In 1974, Stephen Shore, always ready to explore new photographic tools and techniques, acquired a Stereo Realist camera and began exploring “the puzzle of how to most effectively translate the real world into a successful “3-D” image given the particulars of the technology. ‘I was interested in seeking out situations in which the camera was doing something different from how our eyes see things: reflections, windows, a shadow on a chain-link fence, a rug that seems to float off the ground — each scenario created this amazing sense of space.'”*
Shore produced a total of 30 pictures for the series. 15 of them were shown at Light gallery in 1975, and the full series appeared in the recent MoMA retrospective (I reviewed the catalog in March 2018), but the images were never included in a book or otherwise available for purchase, until now.
So how do you present stereo images to a viewer, especially in a manner that can be enjoyed from the comfort of your own home? Well, a popular children’s toy from my childhood, long forgotten and supplanted by digital things—even by the original manufacturer, which has now moved into the Virtual Reality space—seems an obvious choice…
Yes, that’s a custom, glossy black ViewMaster, apparently signed in silver paint marker by Shore himself.
And the 30 images are presented on 5 viewing reels, with 6 images each, plus a title card.
There’s just one problem:
With my glasses on, my eyes are outside of the ideal viewing distance, so I can’t see an entire image at once and have to pan around to view the pictures; without my glasses, my astigmatism limits the clarity and virtually ruins any suggestion of 3d. On my third attempt, with some care and mental focus, moving very slowly, I was able to successfully view the images, mostly, but it was very difficult.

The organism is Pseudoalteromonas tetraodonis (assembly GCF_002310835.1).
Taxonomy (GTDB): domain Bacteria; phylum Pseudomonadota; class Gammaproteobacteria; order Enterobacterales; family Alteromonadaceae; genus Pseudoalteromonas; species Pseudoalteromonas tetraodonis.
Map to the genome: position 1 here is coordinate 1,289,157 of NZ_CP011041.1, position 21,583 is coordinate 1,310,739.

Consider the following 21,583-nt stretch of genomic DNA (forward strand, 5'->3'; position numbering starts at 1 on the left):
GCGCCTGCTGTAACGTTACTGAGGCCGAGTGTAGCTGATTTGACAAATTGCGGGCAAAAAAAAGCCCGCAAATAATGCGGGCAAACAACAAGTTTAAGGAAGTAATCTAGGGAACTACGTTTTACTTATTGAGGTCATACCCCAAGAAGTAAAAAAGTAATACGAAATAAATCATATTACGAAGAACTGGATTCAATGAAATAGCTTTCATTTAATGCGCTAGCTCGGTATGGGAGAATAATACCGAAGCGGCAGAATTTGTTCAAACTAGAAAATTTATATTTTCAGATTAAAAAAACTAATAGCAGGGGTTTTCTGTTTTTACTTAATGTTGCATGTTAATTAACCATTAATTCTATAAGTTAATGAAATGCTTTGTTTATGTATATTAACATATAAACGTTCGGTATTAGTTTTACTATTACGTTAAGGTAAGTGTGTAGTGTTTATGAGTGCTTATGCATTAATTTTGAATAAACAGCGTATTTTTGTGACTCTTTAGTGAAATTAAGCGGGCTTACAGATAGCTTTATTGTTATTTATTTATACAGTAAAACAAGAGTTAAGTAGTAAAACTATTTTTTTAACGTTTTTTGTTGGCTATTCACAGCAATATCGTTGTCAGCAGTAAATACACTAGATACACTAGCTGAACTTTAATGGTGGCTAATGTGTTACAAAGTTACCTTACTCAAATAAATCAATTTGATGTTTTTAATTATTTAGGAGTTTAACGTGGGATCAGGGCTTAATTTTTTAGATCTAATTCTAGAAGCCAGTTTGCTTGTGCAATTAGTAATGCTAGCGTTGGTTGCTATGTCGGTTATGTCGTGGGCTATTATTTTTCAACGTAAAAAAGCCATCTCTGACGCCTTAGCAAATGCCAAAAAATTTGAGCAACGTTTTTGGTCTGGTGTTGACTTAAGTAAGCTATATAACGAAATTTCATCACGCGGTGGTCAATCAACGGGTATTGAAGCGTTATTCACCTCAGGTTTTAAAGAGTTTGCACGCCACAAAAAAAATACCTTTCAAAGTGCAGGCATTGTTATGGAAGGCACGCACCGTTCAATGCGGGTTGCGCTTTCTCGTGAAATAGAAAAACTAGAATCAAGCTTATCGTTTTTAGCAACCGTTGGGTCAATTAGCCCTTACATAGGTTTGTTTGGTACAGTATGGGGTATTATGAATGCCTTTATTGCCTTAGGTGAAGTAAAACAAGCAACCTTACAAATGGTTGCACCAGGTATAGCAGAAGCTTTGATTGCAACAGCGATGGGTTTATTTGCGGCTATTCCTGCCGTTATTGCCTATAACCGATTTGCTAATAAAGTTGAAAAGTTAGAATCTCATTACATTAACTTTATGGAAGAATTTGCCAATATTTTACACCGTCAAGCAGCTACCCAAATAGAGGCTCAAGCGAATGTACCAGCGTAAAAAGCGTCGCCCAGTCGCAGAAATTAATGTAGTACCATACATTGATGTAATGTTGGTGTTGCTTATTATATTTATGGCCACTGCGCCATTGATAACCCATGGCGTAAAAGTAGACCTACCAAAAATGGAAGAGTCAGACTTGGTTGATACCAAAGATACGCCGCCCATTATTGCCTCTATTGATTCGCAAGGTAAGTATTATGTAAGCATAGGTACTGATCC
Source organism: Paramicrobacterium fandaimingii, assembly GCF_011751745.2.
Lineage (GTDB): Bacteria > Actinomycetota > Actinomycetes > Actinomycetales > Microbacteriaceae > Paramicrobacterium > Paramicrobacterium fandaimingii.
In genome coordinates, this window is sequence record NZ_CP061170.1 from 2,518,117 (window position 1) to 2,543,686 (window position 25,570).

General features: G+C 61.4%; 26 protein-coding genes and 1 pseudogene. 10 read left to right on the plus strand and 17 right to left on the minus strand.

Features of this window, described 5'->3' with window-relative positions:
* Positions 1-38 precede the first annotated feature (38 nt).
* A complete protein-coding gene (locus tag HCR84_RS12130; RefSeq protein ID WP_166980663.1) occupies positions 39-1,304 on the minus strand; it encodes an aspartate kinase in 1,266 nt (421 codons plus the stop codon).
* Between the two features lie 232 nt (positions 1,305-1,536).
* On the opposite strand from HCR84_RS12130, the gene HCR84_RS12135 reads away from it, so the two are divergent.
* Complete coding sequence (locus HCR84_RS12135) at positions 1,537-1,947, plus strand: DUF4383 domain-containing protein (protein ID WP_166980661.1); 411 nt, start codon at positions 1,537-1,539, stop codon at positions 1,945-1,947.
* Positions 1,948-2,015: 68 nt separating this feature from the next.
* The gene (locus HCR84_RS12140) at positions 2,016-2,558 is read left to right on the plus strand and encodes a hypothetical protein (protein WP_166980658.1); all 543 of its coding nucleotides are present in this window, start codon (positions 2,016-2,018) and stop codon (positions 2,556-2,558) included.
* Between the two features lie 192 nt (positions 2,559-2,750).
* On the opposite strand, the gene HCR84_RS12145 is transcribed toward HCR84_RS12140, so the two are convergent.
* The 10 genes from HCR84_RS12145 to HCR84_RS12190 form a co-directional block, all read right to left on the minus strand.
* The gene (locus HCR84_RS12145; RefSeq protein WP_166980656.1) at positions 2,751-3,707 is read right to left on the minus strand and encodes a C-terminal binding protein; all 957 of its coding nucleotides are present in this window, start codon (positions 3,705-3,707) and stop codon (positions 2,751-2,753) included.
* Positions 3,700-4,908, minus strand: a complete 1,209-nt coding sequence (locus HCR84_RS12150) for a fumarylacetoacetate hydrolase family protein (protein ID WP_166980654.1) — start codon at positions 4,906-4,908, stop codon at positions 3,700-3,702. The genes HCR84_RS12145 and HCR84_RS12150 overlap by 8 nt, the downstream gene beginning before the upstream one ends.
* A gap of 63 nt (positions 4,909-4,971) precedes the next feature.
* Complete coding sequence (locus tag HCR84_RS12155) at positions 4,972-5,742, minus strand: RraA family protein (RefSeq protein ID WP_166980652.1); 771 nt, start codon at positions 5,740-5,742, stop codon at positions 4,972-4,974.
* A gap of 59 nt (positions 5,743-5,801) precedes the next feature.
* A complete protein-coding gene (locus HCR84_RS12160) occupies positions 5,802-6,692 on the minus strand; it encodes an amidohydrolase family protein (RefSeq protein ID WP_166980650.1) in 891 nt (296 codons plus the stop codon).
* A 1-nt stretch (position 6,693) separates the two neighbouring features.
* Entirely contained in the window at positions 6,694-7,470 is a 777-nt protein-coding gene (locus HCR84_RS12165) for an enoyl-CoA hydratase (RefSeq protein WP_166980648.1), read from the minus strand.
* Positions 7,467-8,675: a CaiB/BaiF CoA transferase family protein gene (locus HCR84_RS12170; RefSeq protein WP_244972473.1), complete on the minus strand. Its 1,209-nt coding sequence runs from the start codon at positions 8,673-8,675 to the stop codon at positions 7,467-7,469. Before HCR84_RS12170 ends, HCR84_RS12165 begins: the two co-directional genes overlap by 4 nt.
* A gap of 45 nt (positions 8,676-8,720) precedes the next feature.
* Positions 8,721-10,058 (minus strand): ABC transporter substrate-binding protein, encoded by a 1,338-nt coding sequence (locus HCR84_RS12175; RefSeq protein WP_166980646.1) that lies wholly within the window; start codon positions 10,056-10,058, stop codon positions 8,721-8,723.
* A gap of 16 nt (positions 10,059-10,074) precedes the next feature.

For the series, Shore trained his lens on fairly mundane things—a rug, some window displays, reflections—and when I could see it, the 3d effect is disorienting and makes these historical scenes look somehow otherworldly. I really wish I could see them properly, but alas, and if you watch the unboxing all the way to the end, the shaky, jerky, view through the ViewMaster window sort of hints toward my in-person experience of the photographs and the object.
Someone with better vision—or contacts—will likely enjoy Stereographs much more than I do, and probably get more out of the work too.
Surprisingly, two months after its introduction, Stephen Shore: Stereographs remains available at Aperture and the MoMA online store. At $250.00 they’re not cheap, and, really, if you wear glasses don’t bother, but they are limited to 400 copies (I have #262). But for Shore fans and aficionados, it’s probably a do not miss, and I look forward to selling mine for a good deal more money (God willing) in a decade or so, or maybe keeping and enjoying them, if I ever switch to contacts (unlikely) or have my vision surgically corrected (more likely, but still not particularly likely).
Sadly, this has been one of the more disappointing photobook-type purchases I’ve made. I really like Shore’s work and to be unable to really enjoy and appreciate, let alone comment on, these 30 images is a real drag.
*Product blurb on Aperture.com .